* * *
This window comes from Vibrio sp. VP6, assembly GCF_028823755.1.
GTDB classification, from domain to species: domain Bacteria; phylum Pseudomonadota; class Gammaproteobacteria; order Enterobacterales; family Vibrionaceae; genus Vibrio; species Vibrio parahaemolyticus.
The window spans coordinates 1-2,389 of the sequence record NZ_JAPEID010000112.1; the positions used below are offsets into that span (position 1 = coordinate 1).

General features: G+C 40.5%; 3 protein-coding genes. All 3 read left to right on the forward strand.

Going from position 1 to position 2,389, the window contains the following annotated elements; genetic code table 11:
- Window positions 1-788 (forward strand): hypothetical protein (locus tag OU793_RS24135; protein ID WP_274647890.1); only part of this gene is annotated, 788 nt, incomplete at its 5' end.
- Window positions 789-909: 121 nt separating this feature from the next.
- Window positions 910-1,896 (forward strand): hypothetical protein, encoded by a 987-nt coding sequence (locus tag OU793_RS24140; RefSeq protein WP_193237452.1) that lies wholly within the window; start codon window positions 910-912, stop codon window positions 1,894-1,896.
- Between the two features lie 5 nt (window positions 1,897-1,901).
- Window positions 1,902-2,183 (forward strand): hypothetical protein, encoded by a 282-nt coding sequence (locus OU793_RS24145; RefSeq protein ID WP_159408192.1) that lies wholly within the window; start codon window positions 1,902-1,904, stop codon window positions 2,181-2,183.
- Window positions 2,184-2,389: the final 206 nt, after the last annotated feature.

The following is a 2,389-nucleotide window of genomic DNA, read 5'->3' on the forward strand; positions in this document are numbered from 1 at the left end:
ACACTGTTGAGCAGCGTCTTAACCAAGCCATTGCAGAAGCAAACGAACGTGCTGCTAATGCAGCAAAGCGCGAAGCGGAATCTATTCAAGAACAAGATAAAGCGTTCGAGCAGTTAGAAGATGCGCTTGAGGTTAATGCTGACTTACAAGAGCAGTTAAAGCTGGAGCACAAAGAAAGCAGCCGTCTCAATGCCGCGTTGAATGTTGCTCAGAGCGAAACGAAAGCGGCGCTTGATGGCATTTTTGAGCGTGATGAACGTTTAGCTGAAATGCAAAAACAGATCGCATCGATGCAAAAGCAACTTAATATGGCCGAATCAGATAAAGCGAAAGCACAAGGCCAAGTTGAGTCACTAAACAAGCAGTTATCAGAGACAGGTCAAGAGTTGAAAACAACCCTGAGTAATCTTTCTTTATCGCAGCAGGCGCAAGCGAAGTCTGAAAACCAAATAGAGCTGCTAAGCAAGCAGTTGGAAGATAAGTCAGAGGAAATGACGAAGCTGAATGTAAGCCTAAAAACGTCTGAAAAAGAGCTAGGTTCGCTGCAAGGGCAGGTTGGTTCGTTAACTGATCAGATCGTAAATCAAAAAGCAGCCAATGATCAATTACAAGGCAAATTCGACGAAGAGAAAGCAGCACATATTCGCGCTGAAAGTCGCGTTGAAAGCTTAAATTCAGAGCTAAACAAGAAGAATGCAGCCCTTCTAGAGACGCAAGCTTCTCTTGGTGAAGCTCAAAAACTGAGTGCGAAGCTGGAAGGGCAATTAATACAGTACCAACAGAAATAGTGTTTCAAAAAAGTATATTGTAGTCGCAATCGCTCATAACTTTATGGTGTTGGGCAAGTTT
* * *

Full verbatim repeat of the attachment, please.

This window comes from Vibrio sp. VP6, assembly GCF_028823755.1.
GTDB classification, from domain to species: domain Bacteria; phylum Pseudomonadota; class Gammaproteobacteria; order Enterobacterales; family Vibrionaceae; genus Vibrio; species Vibrio parahaemolyticus.
The window spans coordinates 1-2,389 of the sequence record NZ_JAPEID010000112.1; the positions used below are offsets into that span (position 1 = coordinate 1).

General features: G+C 40.5%; 3 protein-coding genes. All 3 read left to right on the forward strand.

Going from position 1 to position 2,389, the window contains the following annotated elements; genetic code table 11:
- Window positions 1-788 (forward strand): hypothetical protein (locus tag OU793_RS24135; protein ID WP_274647890.1); only part of this gene is annotated, 788 nt, incomplete at its 5' end.
- Window positions 789-909: 121 nt separating this feature from the next.
- Window positions 910-1,896 (forward strand): hypothetical protein, encoded by a 987-nt coding sequence (locus tag OU793_RS24140; RefSeq protein WP_193237452.1) that lies wholly within the window; start codon window positions 910-912, stop codon window positions 1,894-1,896.
- Between the two features lie 5 nt (window positions 1,897-1,901).
- Window positions 1,902-2,183 (forward strand): hypothetical protein, encoded by a 282-nt coding sequence (locus OU793_RS24145; RefSeq protein ID WP_159408192.1) that lies wholly within the window; start codon window positions 1,902-1,904, stop codon window positions 2,181-2,183.
- Window positions 2,184-2,389: the final 206 nt, after the last annotated feature.

The following is a 2,389-nucleotide window of genomic DNA, read 5'->3' on the forward strand; positions in this document are numbered from 1 at the left end:
ACACTGTTGAGCAGCGTCTTAACCAAGCCATTGCAGAAGCAAACGAACGTGCTGCTAATGCAGCAAAGCGCGAAGCGGAATCTATTCAAGAACAAGATAAAGCGTTCGAGCAGTTAGAAGATGCGCTTGAGGTTAATGCTGACTTACAAGAGCAGTTAAAGCTGGAGCACAAAGAAAGCAGCCGTCTCAATGCCGCGTTGAATGTTGCTCAGAGCGAAACGAAAGCGGCGCTTGATGGCATTTTTGAGCGTGATGAACGTTTAGCTGAAATGCAAAAACAGATCGCATCGATGCAAAAGCAACTTAATATGGCCGAATCAGATAAAGCGAAAGCACAAGGCCAAGTTGAGTCACTAAACAAGCAGTTATCAGAGACAGGTCAAGAGTTGAAAACAACCCTGAGTAATCTTTCTTTATCGCAGCAGGCGCAAGCGAAGTCTGAAAACCAAATAGAGCTGCTAAGCAAGCAGTTGGAAGATAAGTCAGAGGAAATGACGAAGCTGAATGTAAGCCTAAAAACGTCTGAAAAAGAGCTAGGTTCGCTGCAAGGGCAGGTTGGTTCGTTAACTGATCAGATCGTAAATCAAAAAGCAGCCAATGATCAATTACAAGGCAAATTCGACGAAGAGAAAGCAGCACATATTCGCGCTGAAAGTCGCGTTGAAAGCTTAAATTCAGAGCTAAACAAGAAGAATGCAGCCCTTCTAGAGACGCAAGCTTCTCTTGGTGAAGCTCAAAAACTGAGTGCGAAGCTGGAAGGGCAATTAATACAGTACCAACAGAAATAGTGTTTCAAAAAAGTATATTGTAGTCGCAATCGCTCATAACTTTATGGTGTTGGGCAAGTTT